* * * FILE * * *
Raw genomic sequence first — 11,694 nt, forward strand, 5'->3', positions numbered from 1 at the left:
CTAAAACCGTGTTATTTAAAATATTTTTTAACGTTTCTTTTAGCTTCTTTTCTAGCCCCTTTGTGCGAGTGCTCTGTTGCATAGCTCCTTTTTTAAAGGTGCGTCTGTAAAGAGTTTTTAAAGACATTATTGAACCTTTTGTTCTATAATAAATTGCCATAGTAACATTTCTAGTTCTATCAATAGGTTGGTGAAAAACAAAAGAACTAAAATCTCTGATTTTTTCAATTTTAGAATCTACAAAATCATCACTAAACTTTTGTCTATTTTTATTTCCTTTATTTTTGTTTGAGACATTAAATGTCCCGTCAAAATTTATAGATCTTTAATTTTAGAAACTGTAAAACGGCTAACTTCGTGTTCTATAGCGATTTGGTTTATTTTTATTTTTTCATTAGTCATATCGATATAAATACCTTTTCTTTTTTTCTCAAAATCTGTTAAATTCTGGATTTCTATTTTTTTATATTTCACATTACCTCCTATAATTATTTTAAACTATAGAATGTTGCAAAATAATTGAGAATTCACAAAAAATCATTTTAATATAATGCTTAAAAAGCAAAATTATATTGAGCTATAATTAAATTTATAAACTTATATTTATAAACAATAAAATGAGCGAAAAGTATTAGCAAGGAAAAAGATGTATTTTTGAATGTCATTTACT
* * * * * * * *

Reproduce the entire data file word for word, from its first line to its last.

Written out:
Raw genomic sequence first — 11,694 nt, forward strand, 5'->3', positions numbered from 1 at the left:
CTAAAACCGTGTTATTTAAAATATTTTTTAACGTTTCTTTTAGCTTCTTTTCTAGCCCCTTTGTGCGAGTGCTCTGTTGCATAGCTCCTTTTTTAAAGGTGCGTCTGTAAAGAGTTTTTAAAGACATTATTGAACCTTTTGTTCTATAATAAATTGCCATAGTAACATTTCTAGTTCTATCAATAGGTTGGTGAAAAACAAAAGAACTAAAATCTCTGATTTTTTCAATTTTAGAATCTACAAAATCATCACTAAACTTTTGTCTATTTTTATTTCCTTTATTTTTGTTTGAGACATTAAATGTCCCGTCAAAATTTATAGATCTTTAATTTTAGAAACTGTAAAACGGCTAACTTCGTGTTCTATAGCGATTTGGTTTATTTTTATTTTTTCATTAGTCATATCGATATAAATACCTTTTCTTTTTTTCTCAAAATCTGTTAAATTCTGGATTTCTATTTTTTTATATTTCACATTACCTCCTATAATTATTTTAAACTATAGAATGTTGCAAAATAATTGAGAATTCACAAAAAATCATTTTAATATAATGCTTAAAAAGCAAAATTATATTGAGCTATAATTAAATTTATAAACTTATATTTATAAACAATAAAATGAGCGAAAAGTATTAGCAAGGAAAAAGATGTATTTTTGAATGTCATTTACT